Continuing through May 27, 2017
Rick Bartow (1946-2016) was widely known in the Northwest for his neo-Expressionist depictions of mystical animal/human/spirit hybrids, informed by the heritage of the Wiyot Tribe of Northern California from which he sprang. Although there are no animals changing into human form or becoming spirits in the exhibition “Tot Blumen,” there’s still plenty of metamorphosis. In a selection of mixed-media drawings and paintings on paper spanning 1994 to 2015, Bartow returns time and again to simple floral still lifes, portraying flowers not in luxuriant bloom but wilted and desiccated.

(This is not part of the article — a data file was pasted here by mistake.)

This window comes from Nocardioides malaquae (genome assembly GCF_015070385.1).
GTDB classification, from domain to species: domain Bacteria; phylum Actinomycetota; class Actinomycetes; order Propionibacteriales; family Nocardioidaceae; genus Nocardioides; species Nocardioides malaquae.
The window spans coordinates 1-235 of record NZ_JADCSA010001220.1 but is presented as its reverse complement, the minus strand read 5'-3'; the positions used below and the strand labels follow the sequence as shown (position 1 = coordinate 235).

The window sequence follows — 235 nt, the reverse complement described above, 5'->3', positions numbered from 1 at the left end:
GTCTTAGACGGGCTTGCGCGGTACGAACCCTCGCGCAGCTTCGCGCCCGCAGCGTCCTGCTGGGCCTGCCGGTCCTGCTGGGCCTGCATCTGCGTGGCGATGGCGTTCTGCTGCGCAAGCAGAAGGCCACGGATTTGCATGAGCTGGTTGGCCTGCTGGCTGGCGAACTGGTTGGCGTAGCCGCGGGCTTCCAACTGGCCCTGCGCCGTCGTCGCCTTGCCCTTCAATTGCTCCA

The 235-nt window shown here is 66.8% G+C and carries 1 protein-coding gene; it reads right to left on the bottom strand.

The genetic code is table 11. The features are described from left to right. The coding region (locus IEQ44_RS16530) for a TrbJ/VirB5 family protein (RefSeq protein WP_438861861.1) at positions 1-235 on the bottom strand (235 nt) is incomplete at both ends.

Works on handmade Japanese paper such as “Dandelion” (1997) have a spartan formalism recalling the drawings of Charles Rennie Mackintosh. The gracefully bending rose in “#5 Old Rose Blossom” (2007) brings to mind the spindly figures of Egon Schiele. In “Autumnal Metaphor 16 (four flower stems)” (2014), the artist underlines his preoccupation with transformations from one state to the next, charting a plant’s trajectory from bud to bloom to withered husk about to blow away and seed the ground that birthed it.